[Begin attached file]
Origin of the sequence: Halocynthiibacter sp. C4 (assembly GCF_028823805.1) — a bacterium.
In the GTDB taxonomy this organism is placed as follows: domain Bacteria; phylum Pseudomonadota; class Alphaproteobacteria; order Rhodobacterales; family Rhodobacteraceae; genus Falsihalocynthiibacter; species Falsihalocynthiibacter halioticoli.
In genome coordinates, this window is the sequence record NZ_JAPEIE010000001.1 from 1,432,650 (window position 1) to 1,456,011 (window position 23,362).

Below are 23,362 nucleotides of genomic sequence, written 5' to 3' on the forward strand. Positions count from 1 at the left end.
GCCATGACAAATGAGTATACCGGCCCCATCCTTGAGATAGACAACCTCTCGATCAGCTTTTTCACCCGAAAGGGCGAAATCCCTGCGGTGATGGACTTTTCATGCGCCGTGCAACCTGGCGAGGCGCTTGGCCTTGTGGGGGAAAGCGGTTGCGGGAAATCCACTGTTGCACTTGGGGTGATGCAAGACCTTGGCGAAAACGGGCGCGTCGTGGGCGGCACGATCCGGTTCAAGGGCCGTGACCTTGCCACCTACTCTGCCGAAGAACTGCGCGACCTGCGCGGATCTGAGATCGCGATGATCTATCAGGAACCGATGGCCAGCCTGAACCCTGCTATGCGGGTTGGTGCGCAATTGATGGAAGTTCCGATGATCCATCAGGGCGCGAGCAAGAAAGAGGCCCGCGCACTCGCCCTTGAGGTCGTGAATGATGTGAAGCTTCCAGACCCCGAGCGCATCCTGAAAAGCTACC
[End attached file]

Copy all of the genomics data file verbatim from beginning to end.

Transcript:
Origin of the sequence: Halocynthiibacter sp. C4 (assembly GCF_028823805.1) — a bacterium.
In the GTDB taxonomy this organism is placed as follows: domain Bacteria; phylum Pseudomonadota; class Alphaproteobacteria; order Rhodobacterales; family Rhodobacteraceae; genus Falsihalocynthiibacter; species Falsihalocynthiibacter halioticoli.
In genome coordinates, this window is the sequence record NZ_JAPEIE010000001.1 from 1,432,650 (window position 1) to 1,456,011 (window position 23,362).

Below are 23,362 nucleotides of genomic sequence, written 5' to 3' on the forward strand. Positions count from 1 at the left end.
GCCATGACAAATGAGTATACCGGCCCCATCCTTGAGATAGACAACCTCTCGATCAGCTTTTTCACCCGAAAGGGCGAAATCCCTGCGGTGATGGACTTTTCATGCGCCGTGCAACCTGGCGAGGCGCTTGGCCTTGTGGGGGAAAGCGGTTGCGGGAAATCCACTGTTGCACTTGGGGTGATGCAAGACCTTGGCGAAAACGGGCGCGTCGTGGGCGGCACGATCCGGTTCAAGGGCCGTGACCTTGCCACCTACTCTGCCGAAGAACTGCGCGACCTGCGCGGATCTGAGATCGCGATGATCTATCAGGAACCGATGGCCAGCCTGAACCCTGCTATGCGGGTTGGTGCGCAATTGATGGAAGTTCCGATGATCCATCAGGGCGCGAGCAAGAAAGAGGCCCGCGCACTCGCCCTTGAGGTCGTGAATGATGTGAAGCTTCCAGACCCCGAGCGCATCCTGAAAAGCTACC